3. Relatively large amounts of molecular oxygen in the Martian atmosphere were observed from ground under favourable conditions in the early 1970s for the first time. It took nearly 40 years until high signal-to-noise observations of Herschel confirmed the observations (Hartogh at al. 2010), and provided for the first time the possibility to constrain the vertical distribution of O2. While most observations showed the expected constant vertical profile (large photochemical lifetime of O2 like on Earth), in one case a decay with altitude was observed. Curiosity observations of O2 in the Gale crater showed a larger than expected annual and seasonal variation (Trainer et al, 2019). There is no obvious explanation for these observations, suggesting an unknown atmospheric or surface process at work. New data of TGO about the vertical profile of O2 will come soon and may provide additional insights into this problem. The idea is to tackle this problem by the development of hypotheses and their quantitative evaluation with the model.

C. Leovy and Y. Mintz, Numerical Simulation of the Atmospheric Circulation and Climate of Mars, JAS, vol. 26, I6, 1969.
P. Hartogh, A. S. Medvedev, T. Kuroda, R. Saito, G. Villanueva, A. G. Feofilov, A. A. Kutepov, and U. Berger, Description and climatology of a new general circulation model of the Martian atmosphere, J. Geophys. Res., 110, E11008, doi:10.1029/2005JE002498, 2005.
D.J. McCleese et al: Intense polar temperature inversion in the middle atmosphere on Mars, Nature Geoscience, Volume 1, Issue 11, pp. 745-749 (2008).
G. R. Sonnemann, P. Hartogh, M. Grygalashvyly, and A. Medvedev, A New Coupled 3D-Model of the Dynamics and Chemistry of the Martian Atmosphere, in: Advances in Geosciences (edited by A. Bhardwaj, S. A. Haider, P. Hartogh, W.-H. Ip, T. Ito, Y. Kasaba, G. M. Muños Cara, and C. Y. R. Wu), vol. 19, pp. 177–194, World Scientific Publishing Co., Singapore, 2010.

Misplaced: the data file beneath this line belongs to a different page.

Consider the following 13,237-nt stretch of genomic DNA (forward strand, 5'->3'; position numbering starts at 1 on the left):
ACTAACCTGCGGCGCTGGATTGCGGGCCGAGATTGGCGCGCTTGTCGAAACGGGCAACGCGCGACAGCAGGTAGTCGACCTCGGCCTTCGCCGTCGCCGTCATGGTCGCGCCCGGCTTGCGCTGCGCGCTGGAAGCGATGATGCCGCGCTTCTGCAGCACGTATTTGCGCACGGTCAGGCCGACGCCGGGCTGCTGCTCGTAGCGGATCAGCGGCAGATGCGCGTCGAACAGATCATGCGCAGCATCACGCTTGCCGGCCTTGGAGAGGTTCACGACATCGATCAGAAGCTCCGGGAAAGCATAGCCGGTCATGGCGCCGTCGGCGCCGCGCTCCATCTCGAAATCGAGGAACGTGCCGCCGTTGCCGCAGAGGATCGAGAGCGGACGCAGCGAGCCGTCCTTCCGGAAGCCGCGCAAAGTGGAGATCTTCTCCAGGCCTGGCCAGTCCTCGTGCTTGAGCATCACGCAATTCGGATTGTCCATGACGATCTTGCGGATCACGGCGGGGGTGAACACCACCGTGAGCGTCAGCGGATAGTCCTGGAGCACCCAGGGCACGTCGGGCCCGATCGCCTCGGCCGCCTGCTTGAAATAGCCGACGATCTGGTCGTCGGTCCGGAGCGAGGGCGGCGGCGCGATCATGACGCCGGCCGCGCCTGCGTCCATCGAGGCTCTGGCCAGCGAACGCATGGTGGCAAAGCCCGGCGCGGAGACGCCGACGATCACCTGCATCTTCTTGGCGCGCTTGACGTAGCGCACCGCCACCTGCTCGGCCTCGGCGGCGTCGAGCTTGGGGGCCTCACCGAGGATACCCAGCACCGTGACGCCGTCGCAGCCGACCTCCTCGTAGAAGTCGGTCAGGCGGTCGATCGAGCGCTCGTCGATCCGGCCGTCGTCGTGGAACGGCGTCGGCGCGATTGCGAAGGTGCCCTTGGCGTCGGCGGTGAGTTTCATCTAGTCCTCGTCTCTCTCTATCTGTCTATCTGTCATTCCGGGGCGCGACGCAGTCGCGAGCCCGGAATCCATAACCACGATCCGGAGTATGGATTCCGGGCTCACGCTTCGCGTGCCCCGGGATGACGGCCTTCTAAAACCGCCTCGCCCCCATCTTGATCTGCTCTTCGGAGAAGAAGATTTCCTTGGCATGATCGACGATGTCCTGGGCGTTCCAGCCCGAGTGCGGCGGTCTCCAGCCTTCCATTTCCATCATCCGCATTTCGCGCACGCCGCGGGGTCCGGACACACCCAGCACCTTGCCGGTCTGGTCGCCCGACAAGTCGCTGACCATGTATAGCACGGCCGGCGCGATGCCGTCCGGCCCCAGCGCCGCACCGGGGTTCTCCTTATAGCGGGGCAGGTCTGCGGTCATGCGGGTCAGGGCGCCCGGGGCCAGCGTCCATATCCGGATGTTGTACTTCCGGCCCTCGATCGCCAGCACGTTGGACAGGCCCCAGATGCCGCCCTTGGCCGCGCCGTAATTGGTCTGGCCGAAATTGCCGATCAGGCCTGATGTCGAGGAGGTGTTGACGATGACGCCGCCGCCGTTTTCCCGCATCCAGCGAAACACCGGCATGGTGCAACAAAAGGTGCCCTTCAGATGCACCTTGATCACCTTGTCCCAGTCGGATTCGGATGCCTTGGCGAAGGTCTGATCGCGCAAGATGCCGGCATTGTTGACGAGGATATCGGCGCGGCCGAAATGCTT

S. Medvedev, E. Yi?it, P. Hartogh, and E. Becker, Influence of gravity waves on the Martian atmosphere: General circulation modeling, J. Geophys. Res., 116, E10004, doi:10.1029/2011JE003848, 2011.
D. S. Shaposhnikov, A.S. Medvedev, A.V. Rodin and P. Hartogh, Seasonal Water "Pump" in the Atmosphere of Mars: Vertical Transport to the Thermosphere, GRL 46, I8, doi:10.1029/2019GL082839, 2019.
Anna Fedorova et al: Stormy water on Mars: The distribution and saturation of atmospheric water during the dusty season, Science 367, 6475, doi:10.1126/science.aay9522, 2020.
M.S. Chaffin et al: Martian water loss to space enhanced by regional dust storms, Nature Astronomy, doi:10.1038/s41550-021-01425-w, 2021.
G.L. Villanueva et al: Water heavily fractionated as it ascends on Mars as revealed by ExoMars/NOMAD, Science Advances, 7, doi:10.1126/sciadv.abc8843, 2021.
K.S. Olsen et al, Seasonal reappearance of HCl in the atmosphere of Mars during the Mars year 35 dusty season, A&A, 647, A161, doi:10.1051/0004-6361/202140329, 2021.
P. Hartogh et al: Herschel/HIFI observations of Mars: First detection of O2 at submillimetre wavelengths and upper limits on HCl and H2O2, Astron. & Astrophys., 521, L49, doi:10.1051/0004-6361/201015160, 2010.
M.G. Trainer, Seasonal Variations in Atmospheric Composition as Measured in Gale Crater, Mars, JGR: Planets, 124, 11,  doi:10.1029/2019JE006175, 2019